620 supporters
Started 3 months ago

Petition to Fair Trade, Fairtrade, FREE THE SLAVES

Support H.R. 2200 Against Human Trafficking

Human trafficking is modern-day slavery. And while slavery is legal nowhere, it happens everywhere. In the United States alone, 14,500 to 17,500 foreign trafficking victims are trafficked across borders every year. Globally, there are over 40 million slaves today. 1 in every 200, a slave. Today, slavery takes the form of forced prostitution, labor, and organ removal. In the past couple of decades, human trafficking has become increasingly deadly. With society’s increasing focus on human rights and equality, traffickers have banded together to create more organized, undetectable methods of terror, the trafficking industry now ranked as the most lucrative business of all criminal affairs. H.R. 2200: Frederick Douglass Trafficking Victims Prevention and Protection Reauthorization Act of 2017 reauthorizes and updates the previous measures taken against modern slavery. Among the initiatives provided by its reauthorization are strengthened laws against trafficking, programs that provide support and care for victims, and protection services from the U.S. Department of Health and Human Services. Below is a detailed summary of TVPA’s initiatives: Before 2000--and the signing of the first Trafficking Victims Protection Act (TVPA)--the United States had no bill aimed at protecting trafficking victims and prosecuting traffickers. In beginning the fight against trafficking, the TVPA of 2000 enacted a three-step plan: 1) Prosecution--laws against trafficking with a detailed list of what constituted a trafficking crime. With such a definition, it promised that abusers were thrown behind bars; 2) Protection--helping victims rehabilitate to the United States by allowing them temporary citizenship (T-Visa), and by providing a process by which they could become permanent citizens, enter the Witness Protection Program, and receive care from the U.S. Department of Health and Human Services. As a first step towards victim rehabilitation, giving a path towards citizenship was especially critical since victims had previously been deported as aliens. 3) Prevention--raising awareness about trafficking. In 2003, the TVPA was reauthorized, and under it, trafficking was added as a crime that could be charged under the Racketeering Influenced Corrupt Organizations (RICO) statute, a law that provides more extensive penalties for organized criminal acts. Following the law, the Bush administration forwarded $200 million to strengthen the programs that continued to fight trafficking. In 2008’s reauthorization, TVPA expanded to establish more programs to track down trafficking scheme, to require the government to include workers’ rights information to all seeking employment, include more benefits to the T-Visa, and screen all unaccompanied alien children coming into the States to ensure they are victims. The TVPA of 2013 strengthened programs to prevent child marriage and to prevent the U.S. from buying products made by slave-labor. The Trafficking Victims Protection Act has now expired, but we must renew it to ensure the protection of victims today, as well as the prevention and prosecution of trafficking. With its renewal, we allow those programs, instrumental to anti-trafficking efforts, to persist. Today is the age for fighting trafficking--the time in which we should all push for even more legal action against traffickers. In the end, the more we ostracize trafficking, the more we refuse to purchase from companies that use slave labor, the more we push for laws aimed at cracking down on trafficking, the harder it will be for slavery to still exist. Sign today to support America’s legal efforts to end human trafficking!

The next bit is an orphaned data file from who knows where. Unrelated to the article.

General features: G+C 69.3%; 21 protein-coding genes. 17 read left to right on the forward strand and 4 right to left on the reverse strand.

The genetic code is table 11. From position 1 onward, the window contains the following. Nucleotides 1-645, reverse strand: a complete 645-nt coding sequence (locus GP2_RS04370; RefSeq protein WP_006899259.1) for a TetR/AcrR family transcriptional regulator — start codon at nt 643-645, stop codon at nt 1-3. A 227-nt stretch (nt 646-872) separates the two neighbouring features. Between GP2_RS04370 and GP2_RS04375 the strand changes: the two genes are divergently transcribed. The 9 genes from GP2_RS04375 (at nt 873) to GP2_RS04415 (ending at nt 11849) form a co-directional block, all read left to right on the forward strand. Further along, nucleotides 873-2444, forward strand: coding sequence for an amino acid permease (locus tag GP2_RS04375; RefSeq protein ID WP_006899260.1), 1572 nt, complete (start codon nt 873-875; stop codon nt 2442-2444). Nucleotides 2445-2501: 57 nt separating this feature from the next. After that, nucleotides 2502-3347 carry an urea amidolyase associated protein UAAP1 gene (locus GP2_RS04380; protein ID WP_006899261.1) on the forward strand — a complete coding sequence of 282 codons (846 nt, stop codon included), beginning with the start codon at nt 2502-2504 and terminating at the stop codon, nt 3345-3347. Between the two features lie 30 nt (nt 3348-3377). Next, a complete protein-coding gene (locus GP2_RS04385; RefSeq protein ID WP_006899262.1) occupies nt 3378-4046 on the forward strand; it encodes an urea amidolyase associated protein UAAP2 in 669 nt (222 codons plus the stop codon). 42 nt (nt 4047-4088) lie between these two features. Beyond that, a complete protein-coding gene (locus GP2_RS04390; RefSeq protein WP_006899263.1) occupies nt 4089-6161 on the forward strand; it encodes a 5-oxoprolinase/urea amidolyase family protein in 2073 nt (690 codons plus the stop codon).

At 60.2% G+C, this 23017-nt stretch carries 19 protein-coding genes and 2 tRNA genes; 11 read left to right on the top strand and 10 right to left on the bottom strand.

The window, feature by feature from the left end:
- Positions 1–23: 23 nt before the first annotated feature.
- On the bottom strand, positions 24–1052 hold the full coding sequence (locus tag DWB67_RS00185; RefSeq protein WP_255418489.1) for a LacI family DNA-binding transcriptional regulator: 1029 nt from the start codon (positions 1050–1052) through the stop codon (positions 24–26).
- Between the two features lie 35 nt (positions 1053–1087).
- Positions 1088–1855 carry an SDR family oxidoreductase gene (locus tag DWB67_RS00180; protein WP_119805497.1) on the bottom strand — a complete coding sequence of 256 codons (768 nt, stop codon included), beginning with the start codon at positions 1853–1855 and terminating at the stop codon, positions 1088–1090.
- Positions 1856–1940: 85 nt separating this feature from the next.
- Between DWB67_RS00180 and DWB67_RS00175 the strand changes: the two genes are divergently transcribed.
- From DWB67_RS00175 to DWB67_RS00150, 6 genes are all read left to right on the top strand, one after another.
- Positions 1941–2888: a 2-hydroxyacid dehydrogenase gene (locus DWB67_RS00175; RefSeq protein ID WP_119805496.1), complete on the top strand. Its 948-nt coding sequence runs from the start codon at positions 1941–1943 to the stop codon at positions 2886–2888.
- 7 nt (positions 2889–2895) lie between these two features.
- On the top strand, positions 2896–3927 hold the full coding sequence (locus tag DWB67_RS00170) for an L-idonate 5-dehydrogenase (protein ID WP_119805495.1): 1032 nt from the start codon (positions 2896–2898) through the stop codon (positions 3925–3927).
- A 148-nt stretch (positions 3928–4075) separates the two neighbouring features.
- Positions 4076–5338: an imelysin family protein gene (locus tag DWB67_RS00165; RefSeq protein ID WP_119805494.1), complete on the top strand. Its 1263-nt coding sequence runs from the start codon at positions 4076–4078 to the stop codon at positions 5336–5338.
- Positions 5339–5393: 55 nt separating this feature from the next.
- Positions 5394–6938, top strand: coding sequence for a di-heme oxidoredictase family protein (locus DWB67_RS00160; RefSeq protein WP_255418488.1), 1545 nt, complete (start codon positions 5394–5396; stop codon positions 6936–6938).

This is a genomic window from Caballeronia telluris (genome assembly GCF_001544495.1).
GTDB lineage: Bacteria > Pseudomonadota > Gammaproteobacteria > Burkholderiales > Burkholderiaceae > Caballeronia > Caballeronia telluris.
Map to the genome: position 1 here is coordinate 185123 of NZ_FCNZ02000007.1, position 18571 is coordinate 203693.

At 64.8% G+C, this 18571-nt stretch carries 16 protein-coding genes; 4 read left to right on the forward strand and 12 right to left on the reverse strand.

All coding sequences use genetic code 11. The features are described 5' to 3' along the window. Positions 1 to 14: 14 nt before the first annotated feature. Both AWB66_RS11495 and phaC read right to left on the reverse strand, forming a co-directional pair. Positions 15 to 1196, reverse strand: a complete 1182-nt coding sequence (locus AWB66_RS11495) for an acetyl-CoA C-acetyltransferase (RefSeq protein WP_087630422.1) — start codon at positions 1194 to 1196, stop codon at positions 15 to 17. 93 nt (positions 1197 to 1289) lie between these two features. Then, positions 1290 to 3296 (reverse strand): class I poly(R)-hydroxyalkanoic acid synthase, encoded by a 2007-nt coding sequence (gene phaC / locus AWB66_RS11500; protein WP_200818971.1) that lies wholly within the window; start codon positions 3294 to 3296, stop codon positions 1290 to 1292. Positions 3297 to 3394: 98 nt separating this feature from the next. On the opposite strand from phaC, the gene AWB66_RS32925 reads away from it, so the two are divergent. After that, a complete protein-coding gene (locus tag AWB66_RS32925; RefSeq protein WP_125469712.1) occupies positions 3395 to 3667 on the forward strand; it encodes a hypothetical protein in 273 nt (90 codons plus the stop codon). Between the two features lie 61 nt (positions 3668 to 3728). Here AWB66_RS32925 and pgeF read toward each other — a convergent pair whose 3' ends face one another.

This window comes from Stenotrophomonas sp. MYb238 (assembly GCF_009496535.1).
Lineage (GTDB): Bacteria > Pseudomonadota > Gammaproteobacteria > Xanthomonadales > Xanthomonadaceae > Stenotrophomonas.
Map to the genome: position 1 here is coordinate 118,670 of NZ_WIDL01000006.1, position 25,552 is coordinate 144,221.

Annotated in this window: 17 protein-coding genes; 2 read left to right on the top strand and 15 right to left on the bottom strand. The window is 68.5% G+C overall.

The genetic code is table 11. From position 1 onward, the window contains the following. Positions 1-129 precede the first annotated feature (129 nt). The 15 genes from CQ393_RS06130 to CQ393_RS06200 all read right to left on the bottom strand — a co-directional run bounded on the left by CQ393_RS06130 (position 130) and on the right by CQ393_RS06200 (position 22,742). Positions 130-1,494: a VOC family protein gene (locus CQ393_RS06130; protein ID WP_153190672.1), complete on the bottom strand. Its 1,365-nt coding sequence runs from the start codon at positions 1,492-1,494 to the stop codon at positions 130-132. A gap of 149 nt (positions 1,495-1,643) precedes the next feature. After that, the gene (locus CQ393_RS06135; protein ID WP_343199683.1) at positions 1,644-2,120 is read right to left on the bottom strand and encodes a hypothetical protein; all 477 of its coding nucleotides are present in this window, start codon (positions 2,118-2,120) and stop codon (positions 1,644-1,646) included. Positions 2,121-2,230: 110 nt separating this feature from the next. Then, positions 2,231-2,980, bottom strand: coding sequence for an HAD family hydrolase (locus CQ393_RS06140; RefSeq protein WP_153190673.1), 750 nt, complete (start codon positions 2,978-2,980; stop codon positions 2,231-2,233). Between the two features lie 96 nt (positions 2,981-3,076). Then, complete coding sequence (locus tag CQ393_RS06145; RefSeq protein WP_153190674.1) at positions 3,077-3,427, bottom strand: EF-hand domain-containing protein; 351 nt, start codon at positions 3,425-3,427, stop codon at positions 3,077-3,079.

Hunter College High School
149 supporters